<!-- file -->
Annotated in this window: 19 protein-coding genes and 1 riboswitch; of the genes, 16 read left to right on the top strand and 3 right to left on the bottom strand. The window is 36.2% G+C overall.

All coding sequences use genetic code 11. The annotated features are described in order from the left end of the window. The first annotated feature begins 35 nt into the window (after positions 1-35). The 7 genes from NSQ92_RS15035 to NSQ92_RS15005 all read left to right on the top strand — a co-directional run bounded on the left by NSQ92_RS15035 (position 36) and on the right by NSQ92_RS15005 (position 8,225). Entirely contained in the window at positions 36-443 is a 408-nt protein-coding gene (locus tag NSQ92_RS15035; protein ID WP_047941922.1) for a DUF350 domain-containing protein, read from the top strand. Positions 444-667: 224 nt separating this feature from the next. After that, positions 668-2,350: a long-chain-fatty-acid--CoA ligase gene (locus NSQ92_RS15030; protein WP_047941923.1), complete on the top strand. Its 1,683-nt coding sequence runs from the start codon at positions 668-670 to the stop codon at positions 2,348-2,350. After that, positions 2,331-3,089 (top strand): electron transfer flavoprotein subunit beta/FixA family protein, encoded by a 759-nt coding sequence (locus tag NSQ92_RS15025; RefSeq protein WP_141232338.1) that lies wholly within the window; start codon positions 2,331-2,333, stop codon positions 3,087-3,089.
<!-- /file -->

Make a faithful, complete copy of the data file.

Annotated in this window: 19 protein-coding genes and 1 riboswitch; of the genes, 16 read left to right on the top strand and 3 right to left on the bottom strand. The window is 36.2% G+C overall.

All coding sequences use genetic code 11. The annotated features are described in order from the left end of the window. The first annotated feature begins 35 nt into the window (after positions 1-35). The 7 genes from NSQ92_RS15035 to NSQ92_RS15005 all read left to right on the top strand — a co-directional run bounded on the left by NSQ92_RS15035 (position 36) and on the right by NSQ92_RS15005 (position 8,225). Entirely contained in the window at positions 36-443 is a 408-nt protein-coding gene (locus tag NSQ92_RS15035; protein ID WP_047941922.1) for a DUF350 domain-containing protein, read from the top strand. Positions 444-667: 224 nt separating this feature from the next. After that, positions 668-2,350: a long-chain-fatty-acid--CoA ligase gene (locus NSQ92_RS15030; protein WP_047941923.1), complete on the top strand. Its 1,683-nt coding sequence runs from the start codon at positions 668-670 to the stop codon at positions 2,348-2,350. After that, positions 2,331-3,089 (top strand): electron transfer flavoprotein subunit beta/FixA family protein, encoded by a 759-nt coding sequence (locus tag NSQ92_RS15025; RefSeq protein WP_141232338.1) that lies wholly within the window; start codon positions 2,331-2,333, stop codon positions 3,087-3,089.